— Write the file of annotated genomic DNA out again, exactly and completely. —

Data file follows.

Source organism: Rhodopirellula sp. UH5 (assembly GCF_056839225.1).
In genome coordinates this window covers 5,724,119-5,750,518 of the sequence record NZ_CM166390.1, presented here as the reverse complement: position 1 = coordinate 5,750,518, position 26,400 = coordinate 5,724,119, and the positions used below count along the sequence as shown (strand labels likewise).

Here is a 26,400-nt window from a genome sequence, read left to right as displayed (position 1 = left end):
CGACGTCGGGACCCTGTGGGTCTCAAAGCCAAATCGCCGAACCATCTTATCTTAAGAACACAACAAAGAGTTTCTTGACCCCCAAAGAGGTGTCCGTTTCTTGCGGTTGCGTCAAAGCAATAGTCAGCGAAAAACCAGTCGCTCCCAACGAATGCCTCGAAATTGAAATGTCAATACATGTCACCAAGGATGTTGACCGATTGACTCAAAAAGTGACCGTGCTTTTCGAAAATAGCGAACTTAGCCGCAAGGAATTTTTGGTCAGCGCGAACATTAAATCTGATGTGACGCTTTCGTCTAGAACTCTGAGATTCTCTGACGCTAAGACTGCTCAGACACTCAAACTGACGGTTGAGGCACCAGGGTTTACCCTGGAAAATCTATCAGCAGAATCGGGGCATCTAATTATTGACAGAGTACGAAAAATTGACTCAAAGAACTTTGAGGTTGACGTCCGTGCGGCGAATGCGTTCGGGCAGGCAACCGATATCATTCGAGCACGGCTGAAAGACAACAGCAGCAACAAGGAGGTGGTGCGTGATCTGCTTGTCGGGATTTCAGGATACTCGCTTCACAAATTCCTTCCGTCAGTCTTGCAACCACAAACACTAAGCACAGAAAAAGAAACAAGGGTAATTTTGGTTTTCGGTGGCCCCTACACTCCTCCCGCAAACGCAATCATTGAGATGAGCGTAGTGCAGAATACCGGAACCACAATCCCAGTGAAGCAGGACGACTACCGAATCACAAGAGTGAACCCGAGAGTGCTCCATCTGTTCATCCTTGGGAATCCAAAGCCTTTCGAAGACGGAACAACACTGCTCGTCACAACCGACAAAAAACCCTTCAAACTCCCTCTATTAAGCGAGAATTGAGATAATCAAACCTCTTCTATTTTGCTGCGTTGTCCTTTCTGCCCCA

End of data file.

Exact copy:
Source organism: Rhodopirellula sp. UH5 (assembly GCF_056839225.1).
In genome coordinates this window covers 5,724,119-5,750,518 of the sequence record NZ_CM166390.1, presented here as the reverse complement: position 1 = coordinate 5,750,518, position 26,400 = coordinate 5,724,119, and the positions used below count along the sequence as shown (strand labels likewise).

Here is a 26,400-nt window from a genome sequence, read left to right as displayed (position 1 = left end):
CGACGTCGGGACCCTGTGGGTCTCAAAGCCAAATCGCCGAACCATCTTATCTTAAGAACACAACAAAGAGTTTCTTGACCCCCAAAGAGGTGTCCGTTTCTTGCGGTTGCGTCAAAGCAATAGTCAGCGAAAAACCAGTCGCTCCCAACGAATGCCTCGAAATTGAAATGTCAATACATGTCACCAAGGATGTTGACCGATTGACTCAAAAAGTGACCGTGCTTTTCGAAAATAGCGAACTTAGCCGCAAGGAATTTTTGGTCAGCGCGAACATTAAATCTGATGTGACGCTTTCGTCTAGAACTCTGAGATTCTCTGACGCTAAGACTGCTCAGACACTCAAACTGACGGTTGAGGCACCAGGGTTTACCCTGGAAAATCTATCAGCAGAATCGGGGCATCTAATTATTGACAGAGTACGAAAAATTGACTCAAAGAACTTTGAGGTTGACGTCCGTGCGGCGAATGCGTTCGGGCAGGCAACCGATATCATTCGAGCACGGCTGAAAGACAACAGCAGCAACAAGGAGGTGGTGCGTGATCTGCTTGTCGGGATTTCAGGATACTCGCTTCACAAATTCCTTCCGTCAGTCTTGCAACCACAAACACTAAGCACAGAAAAAGAAACAAGGGTAATTTTGGTTTTCGGTGGCCCCTACACTCCTCCCGCAAACGCAATCATTGAGATGAGCGTAGTGCAGAATACCGGAACCACAATCCCAGTGAAGCAGGACGACTACCGAATCACAAGAGTGAACCCGAGAGTGCTCCATCTGTTCATCCTTGGGAATCCAAAGCCTTTCGAAGACGGAACAACACTGCTCGTCACAACCGACAAAAAACCCTTCAAACTCCCTCTATTAAGCGAGAATTGAGATAATCAAACCTCTTCTATTTTGCTGCGTTGTCCTTTCTGCCCCA